Micro-organisms are present everywhere; in the air, in water, on plants and in the soil. They can remain dormant for long periods in many different ways, as spores, mitochondrion (a membrane-enclosed organelle found in the cells of most organisms) or hyphae, and they can live up to several years and on a wide range of hosts. Although most people think of micro-organisms as being harmful by definition, life as we know it would not be possible without these minuscule life forms. In this article we will look at how they affect the growth of plants through their presence in the growing medium.

Micro-organisms include a very broad range of species, and include bacteria, protozoa, algae and fungi. Most of these micro-organisms can multiply rapidly when the circumstances are right and they can have a major influence, both positive and negative, on the development of plants growing in the substrate. The kinds of micro-organism that appear in a given substrate will depend on a number of factors, such as the climate, the properties of the substrate, the plant species and the other organisms present in the substrate.

Micro-organisms in the growing medium
Micro-organisms can significantly affect the development of plants growing in the substrate, both positively and negatively. Many factors are important for micro-organisms, such as the type of growing medium. Others include the amount of oxygen, the temperature of the substrate and roots, the pH level and the salinity or EC level in the substrate. Another aspect that has quite an impact on the micro-life in the growth medium is the presence of pesticides.

Peat, coco coir, rock wool or perlite

One of the most important factors that influence micro- organisms is the type of growing medium available to them. The main differences can be found between organic substrates, such as coco coir, peat or soil, and inorganic substrates such as clay pebbles, perlite or rock wool. Micro-organisms that have a high saprophytic capacity (i.e. they live off dead organic matter) will do better in a substrate containing organic material such as peat or re-used substrate. But dead leaves lying on the surface of the substrate or infected plants with necrotic parts will do just as well.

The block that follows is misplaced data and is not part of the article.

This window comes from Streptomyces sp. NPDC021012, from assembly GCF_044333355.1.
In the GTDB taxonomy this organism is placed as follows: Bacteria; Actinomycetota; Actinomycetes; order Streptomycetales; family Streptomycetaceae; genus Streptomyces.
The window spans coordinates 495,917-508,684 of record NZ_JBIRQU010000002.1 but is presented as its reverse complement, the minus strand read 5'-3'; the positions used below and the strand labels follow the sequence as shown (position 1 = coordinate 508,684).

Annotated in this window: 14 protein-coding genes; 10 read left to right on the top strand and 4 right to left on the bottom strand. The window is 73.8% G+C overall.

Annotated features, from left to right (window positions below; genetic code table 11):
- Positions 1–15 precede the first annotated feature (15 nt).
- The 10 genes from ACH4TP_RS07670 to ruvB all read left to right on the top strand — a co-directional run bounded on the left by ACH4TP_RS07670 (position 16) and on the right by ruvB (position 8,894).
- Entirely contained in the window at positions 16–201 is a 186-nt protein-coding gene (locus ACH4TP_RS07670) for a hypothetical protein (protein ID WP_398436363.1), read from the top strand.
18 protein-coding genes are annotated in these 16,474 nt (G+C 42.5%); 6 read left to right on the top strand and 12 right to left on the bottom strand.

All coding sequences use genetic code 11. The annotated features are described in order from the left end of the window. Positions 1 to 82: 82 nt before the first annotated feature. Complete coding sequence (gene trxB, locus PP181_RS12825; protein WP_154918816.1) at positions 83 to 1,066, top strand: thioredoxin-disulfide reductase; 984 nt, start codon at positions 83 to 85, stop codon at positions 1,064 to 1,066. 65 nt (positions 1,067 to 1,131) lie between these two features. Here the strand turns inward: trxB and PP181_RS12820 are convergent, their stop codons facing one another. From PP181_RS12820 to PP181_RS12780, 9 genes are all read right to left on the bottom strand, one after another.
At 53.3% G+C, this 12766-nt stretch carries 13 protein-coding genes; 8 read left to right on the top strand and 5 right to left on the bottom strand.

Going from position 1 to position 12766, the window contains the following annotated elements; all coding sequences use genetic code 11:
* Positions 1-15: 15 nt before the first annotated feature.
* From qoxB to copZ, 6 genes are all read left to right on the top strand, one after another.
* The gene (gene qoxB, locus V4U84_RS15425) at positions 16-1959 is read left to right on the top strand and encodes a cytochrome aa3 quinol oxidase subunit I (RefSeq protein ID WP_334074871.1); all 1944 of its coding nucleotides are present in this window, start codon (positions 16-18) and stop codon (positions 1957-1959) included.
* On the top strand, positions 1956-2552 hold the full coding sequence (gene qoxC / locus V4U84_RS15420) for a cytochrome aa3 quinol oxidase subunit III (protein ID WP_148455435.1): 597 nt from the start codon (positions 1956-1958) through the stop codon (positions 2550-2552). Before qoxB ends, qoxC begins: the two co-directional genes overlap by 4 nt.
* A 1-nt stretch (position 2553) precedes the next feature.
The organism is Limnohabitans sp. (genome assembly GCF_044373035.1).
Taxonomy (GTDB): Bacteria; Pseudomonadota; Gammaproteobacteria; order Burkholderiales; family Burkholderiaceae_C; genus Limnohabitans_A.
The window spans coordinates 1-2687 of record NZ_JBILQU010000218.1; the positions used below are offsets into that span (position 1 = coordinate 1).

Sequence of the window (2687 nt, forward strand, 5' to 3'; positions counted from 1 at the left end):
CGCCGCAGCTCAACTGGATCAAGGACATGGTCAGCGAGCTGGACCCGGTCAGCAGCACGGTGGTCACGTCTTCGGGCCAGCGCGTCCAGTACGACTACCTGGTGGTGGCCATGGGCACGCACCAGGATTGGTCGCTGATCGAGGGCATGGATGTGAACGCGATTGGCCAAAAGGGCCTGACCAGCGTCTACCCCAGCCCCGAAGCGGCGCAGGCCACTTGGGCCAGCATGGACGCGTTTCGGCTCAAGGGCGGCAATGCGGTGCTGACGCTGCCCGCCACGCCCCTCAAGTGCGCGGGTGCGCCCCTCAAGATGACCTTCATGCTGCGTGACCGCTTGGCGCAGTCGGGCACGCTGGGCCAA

The amount of oxygen in the substrate determines if aerobic or anaerobic micro-organisms will develop. Most plants need oxygen around their roots, so normally aerobic organisms will be present. Plants grown in a substrate with very little oxygen will usually be weaker and pathogenic anaerobic micro-organisms can benefit from that.

All organisms have an optimum growing temperature, so the temperature of the substrate and roots will affect the micro-flora around them. The average temperature and the temperature range (cold nights or a hot summer day) will determine which micro-organisms can survive, as well as the range and frequency of temperature fluctuations.

Micro-organisms in the growing medium
Fungus growth on rock wool cubes.

Just like plants, most micro-organisms prefer an acidity level of between ph 5.5 and 5.8. high and low pH levels, as well as pH fluctuations can disturb the development of micro-flora. Still, some micro-organisms are able to grow or even flourish in extreme conditions.
The salinity or EC level in the substrate will also affect the growth of the micro-organisms, and the type and composition of the salts in the growing medium also has an impact. This is especially true of salts such as Potassium chloride or Sodium chloride that can change the rhizosphere of plants and thereby the kinds of micro-life which will populate the root zone.

In inorganic substrates such as rock wool, clay pebbles or perlite, most micro-life is waterborne. These micro-organisms are introduced via watering systems, air or plants and will survive as long as the moisture level is sufficiently high, even if there are only small pockets of moisture. As with soil-borne micro-organisms, these can also be either beneficial or pathogenic.